One of our readers sent us a link to an article about a “restoration” project gone awry in his neighborhood. Mount Baldhead is a city-owned park in Saugatuck, Michigan. US Fish & Wildlife funded a $700,000 federal grant to eradicate non-native plants on Mount Baldhead and several other municipal parks in the area. The grant was used to hire “certified applicators” to spray the non-native plants with imazapyr. Mount Baldhead was sprayed in summer 2010 and again in fall 2011. In spring 2012, the native oaks and maples, under which the non-native plants had grown and were sprayed, began to show signs of damage. Now a significant portion of the native forest is leafless and barren.
The soil on Mount Baldhead is being studied to determine how far the pesticide has seeped into areas where it was not sprayed. This information may predict the extent of the eventual damage to the native forest. The ultimate fate of the trees that have been damaged is not known. There is no antidote to the pesticide. Will the trees survive? We don’t know yet.
What does it mean to be a “certified applicator” of pesticides?
This story is of interest to us because imazapyr is being widely used in the San Francisco Bay Area and its use has increased substantially in the past year.
Because imazapyr is being used heavily, we have read the manufacturer’s label for the formulated products (Habitat and Polaris) and the federally mandated Material Safety Data Sheet.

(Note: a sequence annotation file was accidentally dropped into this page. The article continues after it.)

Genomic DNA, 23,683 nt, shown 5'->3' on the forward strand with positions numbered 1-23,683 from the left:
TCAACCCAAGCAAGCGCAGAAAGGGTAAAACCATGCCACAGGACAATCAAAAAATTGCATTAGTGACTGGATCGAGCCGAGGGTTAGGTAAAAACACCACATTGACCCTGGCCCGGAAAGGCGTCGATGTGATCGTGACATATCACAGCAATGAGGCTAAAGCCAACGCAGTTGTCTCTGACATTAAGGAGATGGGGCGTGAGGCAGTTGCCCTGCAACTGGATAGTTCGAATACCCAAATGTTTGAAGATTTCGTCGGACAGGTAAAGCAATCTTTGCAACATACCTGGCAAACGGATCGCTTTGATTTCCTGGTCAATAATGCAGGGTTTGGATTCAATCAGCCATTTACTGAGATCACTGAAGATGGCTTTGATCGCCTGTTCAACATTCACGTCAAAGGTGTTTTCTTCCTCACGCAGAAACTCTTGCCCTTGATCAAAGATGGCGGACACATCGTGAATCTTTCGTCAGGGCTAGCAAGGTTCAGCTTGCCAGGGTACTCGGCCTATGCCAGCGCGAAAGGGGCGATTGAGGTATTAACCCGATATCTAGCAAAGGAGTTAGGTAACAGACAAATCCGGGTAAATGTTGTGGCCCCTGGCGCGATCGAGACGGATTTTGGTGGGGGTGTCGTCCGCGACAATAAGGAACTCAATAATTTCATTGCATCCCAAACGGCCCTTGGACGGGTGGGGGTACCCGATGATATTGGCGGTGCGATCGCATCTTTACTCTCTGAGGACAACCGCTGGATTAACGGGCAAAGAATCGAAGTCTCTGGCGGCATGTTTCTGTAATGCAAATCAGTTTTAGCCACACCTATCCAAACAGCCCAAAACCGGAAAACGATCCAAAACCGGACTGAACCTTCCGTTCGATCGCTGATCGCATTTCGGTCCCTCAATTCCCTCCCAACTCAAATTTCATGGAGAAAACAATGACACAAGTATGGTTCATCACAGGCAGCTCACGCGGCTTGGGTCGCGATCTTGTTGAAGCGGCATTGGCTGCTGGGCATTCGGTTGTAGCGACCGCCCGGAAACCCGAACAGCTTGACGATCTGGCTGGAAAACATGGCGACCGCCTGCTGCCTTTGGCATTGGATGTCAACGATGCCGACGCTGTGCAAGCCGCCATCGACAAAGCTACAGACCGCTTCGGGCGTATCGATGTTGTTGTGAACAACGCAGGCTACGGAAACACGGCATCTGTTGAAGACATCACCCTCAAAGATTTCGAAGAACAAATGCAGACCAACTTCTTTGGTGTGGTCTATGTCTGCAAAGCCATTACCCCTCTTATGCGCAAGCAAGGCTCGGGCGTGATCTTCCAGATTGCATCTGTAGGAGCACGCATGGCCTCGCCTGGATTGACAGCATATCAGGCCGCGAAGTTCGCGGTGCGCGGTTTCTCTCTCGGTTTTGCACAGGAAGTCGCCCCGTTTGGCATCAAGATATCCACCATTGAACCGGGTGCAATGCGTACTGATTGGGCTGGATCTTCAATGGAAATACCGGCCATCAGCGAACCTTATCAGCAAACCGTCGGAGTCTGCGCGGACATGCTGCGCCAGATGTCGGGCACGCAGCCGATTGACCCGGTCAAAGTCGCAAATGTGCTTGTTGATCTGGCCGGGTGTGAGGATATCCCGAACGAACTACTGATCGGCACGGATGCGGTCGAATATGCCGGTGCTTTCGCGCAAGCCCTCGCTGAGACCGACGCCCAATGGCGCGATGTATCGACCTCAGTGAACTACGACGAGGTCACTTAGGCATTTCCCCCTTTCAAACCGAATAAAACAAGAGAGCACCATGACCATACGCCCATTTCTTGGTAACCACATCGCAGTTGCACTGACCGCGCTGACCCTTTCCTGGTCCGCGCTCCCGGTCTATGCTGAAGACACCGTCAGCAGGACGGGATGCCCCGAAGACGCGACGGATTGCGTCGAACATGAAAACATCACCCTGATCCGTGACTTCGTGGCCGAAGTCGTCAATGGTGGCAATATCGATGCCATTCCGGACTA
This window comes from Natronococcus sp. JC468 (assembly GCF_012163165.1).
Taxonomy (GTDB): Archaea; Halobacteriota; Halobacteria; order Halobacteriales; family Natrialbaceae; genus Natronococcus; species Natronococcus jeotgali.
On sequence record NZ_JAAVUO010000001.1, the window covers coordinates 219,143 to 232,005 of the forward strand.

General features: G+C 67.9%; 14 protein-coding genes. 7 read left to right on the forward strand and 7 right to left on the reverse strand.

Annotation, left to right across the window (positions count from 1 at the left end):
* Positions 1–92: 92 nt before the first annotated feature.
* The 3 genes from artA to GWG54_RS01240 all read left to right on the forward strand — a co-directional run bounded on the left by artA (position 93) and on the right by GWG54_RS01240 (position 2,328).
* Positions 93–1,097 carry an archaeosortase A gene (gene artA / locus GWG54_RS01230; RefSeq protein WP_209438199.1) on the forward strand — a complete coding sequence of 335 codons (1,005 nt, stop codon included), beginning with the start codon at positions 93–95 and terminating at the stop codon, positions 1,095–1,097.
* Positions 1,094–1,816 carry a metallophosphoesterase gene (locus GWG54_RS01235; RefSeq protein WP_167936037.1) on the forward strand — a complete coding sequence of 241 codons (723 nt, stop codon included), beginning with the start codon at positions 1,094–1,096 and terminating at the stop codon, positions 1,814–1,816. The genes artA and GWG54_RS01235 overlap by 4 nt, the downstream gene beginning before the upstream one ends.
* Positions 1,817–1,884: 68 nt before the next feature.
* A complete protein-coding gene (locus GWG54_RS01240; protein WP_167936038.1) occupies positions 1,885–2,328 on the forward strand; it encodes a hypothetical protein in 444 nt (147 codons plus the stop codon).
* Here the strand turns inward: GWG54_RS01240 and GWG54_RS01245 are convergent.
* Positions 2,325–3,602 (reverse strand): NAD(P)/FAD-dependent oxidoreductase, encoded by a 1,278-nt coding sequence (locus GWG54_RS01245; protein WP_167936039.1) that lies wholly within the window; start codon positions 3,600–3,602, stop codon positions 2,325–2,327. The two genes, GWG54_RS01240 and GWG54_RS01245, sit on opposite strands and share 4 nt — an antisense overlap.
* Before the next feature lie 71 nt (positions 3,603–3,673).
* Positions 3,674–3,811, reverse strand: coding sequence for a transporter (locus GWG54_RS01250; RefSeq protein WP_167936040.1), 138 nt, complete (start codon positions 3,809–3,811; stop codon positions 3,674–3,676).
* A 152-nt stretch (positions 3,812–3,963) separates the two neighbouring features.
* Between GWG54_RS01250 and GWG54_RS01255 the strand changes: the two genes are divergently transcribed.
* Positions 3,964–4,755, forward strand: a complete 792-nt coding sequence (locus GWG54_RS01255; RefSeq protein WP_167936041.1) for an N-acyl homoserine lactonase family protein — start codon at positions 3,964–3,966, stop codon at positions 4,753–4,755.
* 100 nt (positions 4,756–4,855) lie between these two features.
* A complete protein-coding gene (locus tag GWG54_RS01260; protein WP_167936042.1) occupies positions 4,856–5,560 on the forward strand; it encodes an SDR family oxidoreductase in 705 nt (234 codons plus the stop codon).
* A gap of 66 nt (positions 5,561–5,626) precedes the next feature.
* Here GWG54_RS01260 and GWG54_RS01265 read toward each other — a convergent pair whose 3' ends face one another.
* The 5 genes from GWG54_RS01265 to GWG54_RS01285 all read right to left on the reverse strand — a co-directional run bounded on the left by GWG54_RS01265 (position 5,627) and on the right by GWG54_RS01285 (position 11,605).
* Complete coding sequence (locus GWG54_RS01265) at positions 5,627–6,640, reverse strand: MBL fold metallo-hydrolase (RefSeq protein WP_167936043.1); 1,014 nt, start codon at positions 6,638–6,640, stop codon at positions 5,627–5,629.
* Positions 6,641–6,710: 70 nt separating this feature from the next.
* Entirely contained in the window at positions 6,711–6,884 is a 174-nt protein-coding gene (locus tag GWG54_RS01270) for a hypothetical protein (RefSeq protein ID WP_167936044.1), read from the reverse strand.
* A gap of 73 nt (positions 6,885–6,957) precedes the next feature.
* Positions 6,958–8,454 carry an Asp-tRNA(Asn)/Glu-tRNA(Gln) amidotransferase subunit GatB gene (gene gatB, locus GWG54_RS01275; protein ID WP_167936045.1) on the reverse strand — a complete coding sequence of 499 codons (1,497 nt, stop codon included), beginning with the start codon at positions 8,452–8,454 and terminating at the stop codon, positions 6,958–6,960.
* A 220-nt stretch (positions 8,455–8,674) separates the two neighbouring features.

Therefore, we know that imazapyr should not be sprayed under trees you do not want to kill. This is a product that is mobile in the soil. It is capable of traveling from the roots of the plant on which it is sprayed into the roots of adjacent plants on which it has not been sprayed, killing or damaging plants that were not the intended targets of the spraying.
In December 2011, we witnessed imazapyr being used in San Francisco’s public parks for the first time. It was being sprayed on cape ivy under native willow trees. We doubt that the willows were the intended targets of the spraying since they are native. We wonder if the willows will survive in the long run.
These incidents make us ask what, if anything, it means to be a “certified applicator” of pesticides. Does the certification require the applicator to read the manufacturer’s label? If so, does the certification require the applicator to actually follow the directions on the manufacturer’s label? Clearly, this isn’t happening and there don’t seem to be any consequences for the “certified applicator” who kills plants and trees that he/she wasn’t hired to destroy. So, we conclude that such certification is meaningless.
The Million Trees mantra
Native plant advocates believe their projects benefit the environment. We do not see the benefit they claim. This is what we see:
• Increasing use of toxic pesticides is required to kill non-native vegetation. These pesticides are inherently hazardous and their incompetent use makes them even more hazardous.
• The wildlife that lives in our open spaces is being poisoned by these pesticides and they are losing their homes and their sources of food.
• The results of these projects do not justify these dangerous practices. The projects often look more dead than alive.